For many reasons, I am a fan of Sally’s writings. She shuns candy-coating, admits that adoptive parenting can be gun-shot-to-the-chest frightening, and still so, so worth while. Platitudes and rose-colored glasses take a back seat when Sally writes. As a consequence, her books ring with authenticity, encouragement and community.
Sally’s newest undertaking is a wonderful book for middle grade readers that thumps funny bones and pulls heartstrings. Written in the first person, the tale provides a peek into the inner world of one Billy Bramble. Not identified as an adoptee, Billy definitely serves as the poster child for kids wrestling with the demons of trauma. (The origins of his trauma are not revealed. This helps to make the story connect with a wide audience)
On the surface, Billy is a character that the world finds difficult to love and accept. He’s disruptive, mouthy, uncooperative, provocative, and disorganized. As the saying goes, if it weren’t for bad luck, Billy would have no luck at all. The world views Billy as “trouble”, an inconvenient and annoying thorn that pricks and frustrates others. He has few friends.
What he does have is a constant companion: Gobber–an imaginary but very powerful companion embodied as a wild dog. Tyrannized by Gobber, Billy “wonders why no one else can see him, or hear him, or feel him.” The malevolent Gobber “scares [Billy] half to death” actually. With heart-breaking honesty, Billy asserts, “I think that Gobber is my life sentence.”
Poor Billy suffers as much from Gobber’s destructive behaviors as his family, classmates, and teachers. Gobber’s presence is so formidable, so consuming and so committed to Billy’s failure, that the reader empathizes with Billy’s struggles and cheers for his success. The brilliance of Sally’s writing allows the reader to feel Billy’s anguish and frustration as he struggles to rein in his self-saboteur.
Billy longs to relax his vigilance, walk through his days without Gobber nipping at his heels, terrifying and distracting him. He yearns to have the privileges and self-control of other kids and like them, to have his own Facebook account. The closest he can come is to name his pet chicken Facebook. I know, right. Talk about a stacked deck! Fortunately, Donovan counterbalances the stresses of Billy’s challenges with a healthy dose of humor and irony. She succeeds in making Billy a character that readers root for instead of dismissing him as “other” or someone whom they can pigeonhole as odd or weird.
Black and white illustrations provide a welcome break from the text and expand it well. One features a litany of teacher-corrections and directives familiar to all kids, but especially the Billies of the world. Readers will identify when Billy receives a letter from the teacher that reports on his latest transgression. We all know what it is like to have to face the aftermath of a poor choice.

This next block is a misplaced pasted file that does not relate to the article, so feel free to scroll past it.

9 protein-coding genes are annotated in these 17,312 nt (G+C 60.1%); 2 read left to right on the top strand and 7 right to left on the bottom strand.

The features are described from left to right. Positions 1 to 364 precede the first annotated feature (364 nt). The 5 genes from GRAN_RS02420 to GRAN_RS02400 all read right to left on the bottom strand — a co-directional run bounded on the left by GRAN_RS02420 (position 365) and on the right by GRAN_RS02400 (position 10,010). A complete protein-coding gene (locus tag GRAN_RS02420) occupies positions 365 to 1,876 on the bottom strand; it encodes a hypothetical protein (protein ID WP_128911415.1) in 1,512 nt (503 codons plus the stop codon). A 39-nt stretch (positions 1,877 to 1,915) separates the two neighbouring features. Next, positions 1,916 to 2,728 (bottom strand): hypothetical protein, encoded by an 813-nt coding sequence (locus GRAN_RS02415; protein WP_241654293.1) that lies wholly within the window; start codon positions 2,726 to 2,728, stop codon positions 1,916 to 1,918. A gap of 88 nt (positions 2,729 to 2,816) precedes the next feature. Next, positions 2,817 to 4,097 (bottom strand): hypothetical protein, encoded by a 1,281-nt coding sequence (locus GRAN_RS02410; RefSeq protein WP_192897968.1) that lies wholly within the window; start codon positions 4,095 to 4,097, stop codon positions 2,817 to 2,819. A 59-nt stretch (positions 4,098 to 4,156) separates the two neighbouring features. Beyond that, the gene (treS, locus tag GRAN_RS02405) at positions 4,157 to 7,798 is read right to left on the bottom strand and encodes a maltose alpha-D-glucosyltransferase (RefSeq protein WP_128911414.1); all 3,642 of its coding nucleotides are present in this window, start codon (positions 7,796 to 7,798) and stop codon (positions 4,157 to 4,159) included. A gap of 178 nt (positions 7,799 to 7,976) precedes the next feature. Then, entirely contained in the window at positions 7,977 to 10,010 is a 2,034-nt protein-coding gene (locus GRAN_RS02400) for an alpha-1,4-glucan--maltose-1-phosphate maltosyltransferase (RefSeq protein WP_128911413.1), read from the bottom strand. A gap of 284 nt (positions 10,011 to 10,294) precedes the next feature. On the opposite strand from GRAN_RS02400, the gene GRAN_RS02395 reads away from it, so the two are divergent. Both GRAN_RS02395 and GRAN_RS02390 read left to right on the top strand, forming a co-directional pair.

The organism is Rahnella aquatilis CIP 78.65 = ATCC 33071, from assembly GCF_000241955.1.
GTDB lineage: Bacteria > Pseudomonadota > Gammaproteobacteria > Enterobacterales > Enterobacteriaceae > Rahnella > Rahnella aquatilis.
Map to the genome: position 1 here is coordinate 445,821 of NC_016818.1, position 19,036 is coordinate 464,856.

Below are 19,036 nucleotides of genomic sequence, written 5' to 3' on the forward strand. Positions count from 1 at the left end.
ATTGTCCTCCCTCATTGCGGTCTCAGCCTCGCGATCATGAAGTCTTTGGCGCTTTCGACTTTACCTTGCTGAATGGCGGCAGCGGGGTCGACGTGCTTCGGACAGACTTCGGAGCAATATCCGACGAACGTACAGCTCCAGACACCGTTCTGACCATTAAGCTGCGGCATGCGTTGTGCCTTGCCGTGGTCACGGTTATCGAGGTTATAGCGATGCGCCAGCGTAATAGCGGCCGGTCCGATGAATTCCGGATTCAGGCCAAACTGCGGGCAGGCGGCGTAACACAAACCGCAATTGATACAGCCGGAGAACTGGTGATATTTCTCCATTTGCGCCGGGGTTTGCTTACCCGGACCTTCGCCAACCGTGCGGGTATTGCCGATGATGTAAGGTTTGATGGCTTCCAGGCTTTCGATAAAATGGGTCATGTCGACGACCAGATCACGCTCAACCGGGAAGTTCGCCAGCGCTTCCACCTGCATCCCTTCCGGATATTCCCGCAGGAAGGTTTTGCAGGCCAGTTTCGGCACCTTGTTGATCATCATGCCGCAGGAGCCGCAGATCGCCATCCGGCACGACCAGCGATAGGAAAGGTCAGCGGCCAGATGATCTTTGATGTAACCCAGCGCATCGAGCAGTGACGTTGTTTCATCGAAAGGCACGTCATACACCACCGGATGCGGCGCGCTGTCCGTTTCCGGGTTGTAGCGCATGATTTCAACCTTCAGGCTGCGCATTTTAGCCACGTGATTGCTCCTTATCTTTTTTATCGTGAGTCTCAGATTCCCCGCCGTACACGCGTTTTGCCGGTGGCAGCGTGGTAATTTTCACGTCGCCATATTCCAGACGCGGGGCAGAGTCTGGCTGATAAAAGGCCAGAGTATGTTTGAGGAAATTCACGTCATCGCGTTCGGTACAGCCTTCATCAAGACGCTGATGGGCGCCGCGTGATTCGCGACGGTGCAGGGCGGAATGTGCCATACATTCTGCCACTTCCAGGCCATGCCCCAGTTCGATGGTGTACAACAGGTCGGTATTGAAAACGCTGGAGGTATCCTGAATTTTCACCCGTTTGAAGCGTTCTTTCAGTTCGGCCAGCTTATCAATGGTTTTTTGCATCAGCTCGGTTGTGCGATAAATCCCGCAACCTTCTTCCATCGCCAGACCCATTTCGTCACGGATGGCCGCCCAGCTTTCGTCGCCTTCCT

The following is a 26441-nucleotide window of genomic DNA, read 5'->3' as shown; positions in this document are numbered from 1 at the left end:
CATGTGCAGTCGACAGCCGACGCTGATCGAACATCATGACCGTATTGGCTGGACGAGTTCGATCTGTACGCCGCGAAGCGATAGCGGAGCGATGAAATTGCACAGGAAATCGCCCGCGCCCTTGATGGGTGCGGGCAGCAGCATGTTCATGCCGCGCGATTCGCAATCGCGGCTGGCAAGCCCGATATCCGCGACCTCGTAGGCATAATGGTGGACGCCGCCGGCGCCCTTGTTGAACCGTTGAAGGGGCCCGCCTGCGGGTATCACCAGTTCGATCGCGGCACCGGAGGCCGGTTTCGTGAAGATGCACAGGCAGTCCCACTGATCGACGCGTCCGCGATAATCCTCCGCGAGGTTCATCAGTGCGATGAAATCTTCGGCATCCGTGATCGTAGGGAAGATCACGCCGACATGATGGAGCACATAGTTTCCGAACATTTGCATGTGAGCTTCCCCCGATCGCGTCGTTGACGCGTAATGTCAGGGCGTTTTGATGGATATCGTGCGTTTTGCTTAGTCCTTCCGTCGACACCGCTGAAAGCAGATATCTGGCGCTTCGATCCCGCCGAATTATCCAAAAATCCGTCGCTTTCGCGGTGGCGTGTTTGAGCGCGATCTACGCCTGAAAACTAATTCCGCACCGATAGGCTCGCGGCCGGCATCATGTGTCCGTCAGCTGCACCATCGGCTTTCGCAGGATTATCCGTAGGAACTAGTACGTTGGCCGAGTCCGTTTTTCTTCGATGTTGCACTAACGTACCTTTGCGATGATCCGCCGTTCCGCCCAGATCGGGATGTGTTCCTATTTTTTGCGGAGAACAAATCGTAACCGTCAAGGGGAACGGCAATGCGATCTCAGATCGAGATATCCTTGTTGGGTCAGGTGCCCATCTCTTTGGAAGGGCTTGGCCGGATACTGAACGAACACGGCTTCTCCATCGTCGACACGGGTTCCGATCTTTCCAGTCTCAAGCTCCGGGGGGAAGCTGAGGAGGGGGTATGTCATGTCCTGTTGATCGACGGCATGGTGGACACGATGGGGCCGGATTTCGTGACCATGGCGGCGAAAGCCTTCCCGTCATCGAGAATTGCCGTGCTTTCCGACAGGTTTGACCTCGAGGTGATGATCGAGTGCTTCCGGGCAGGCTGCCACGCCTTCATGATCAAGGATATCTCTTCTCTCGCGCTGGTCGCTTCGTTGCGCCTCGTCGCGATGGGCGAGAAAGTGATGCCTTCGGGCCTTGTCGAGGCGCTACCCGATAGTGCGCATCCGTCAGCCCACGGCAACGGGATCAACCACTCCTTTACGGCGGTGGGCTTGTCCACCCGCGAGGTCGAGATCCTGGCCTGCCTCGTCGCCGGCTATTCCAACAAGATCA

For most of us, this is a relatively rare occasion. But, for Billy, it is the constant refrain of his day life. As much as his parents and teachers wish Billy could pull himself together, Billy wants it even more earnestly. But not Gobber; he wants to keep Billy trapped in a Mixmaster of fear, worry and anger.
The one spark of hope for release from Gobber’s reign of terror is cooking. It provides Billy an exit ramp from the super highway of chaos and creates a place of refuge and redemption for Billy. Gobber makes a formidable enemy; he does not surrender easily.
Several recipes are included, Kids will especially enjoy “Angry Pizza” which involves pounding dough which is a great way to channel frustrations. Plus, once complete, it tastes delish!
Parents can enjoy this book for the valuable insights it offers into the struggles of kids like Billy. Billy’s folks are well-intentioned, committed to supporting their child. And they are quite human. They get frustrated, angry and don’t always give the perfect response. Yet it is clear that they love Billy and intend to stay in the trenches with him.
Will Billy finally meet success, defeat Gobber, and win the Great Cook Off? Read this delightful book to discover the answer. While you’re at it, check out Sally’s other books!
Watch this video to hear children speak of their struggles.
I originally posted my reviews of The Unofficial Guide to Adoptive Parenting and No Matter What on the blog I write for GIFT Family Services: (Growing Intentional Families Together.) They are exceptional books that merit a place on every adoptive family’s bookshelf. For adoptive families it is a drink of water that helps slake a desperate thirst for resources that are both honest and practical.
AQ Lens: Kids who are dealing with the aftermath of trauma–especially trauma associated with family disruption, loss and adoption–will recognize a kindred spirit in Billy without his being specifically identified as an adoptee. I think this will reassure young readers to learn that trauma originates from many sources, not only from adoption. This expands his community of potential peers.
Readers will connect with the empathetic tone of the book which clearly depicts both Billy’s heartfelt desire to succeed, behave and control his life. This lack of judgment and blame will be welcome.
*I received a complimentary copy from the publisher in exchange for an honest and unbiased review.
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Most Clicked Post from Last Time
Our most clicked post from the previous #diversekidlit is ADA’S VIOLIN: THE STORY OF THE RECYCLED ORCHESTRA OF PARAGUAY from Linda at The Reader and the Book. This story is based on the true origins of the Cateura orchestra in Paraguay, and Linda’s post contains a great summary of the book as well as additional information about the author, illustrator, and real-life orchestra!
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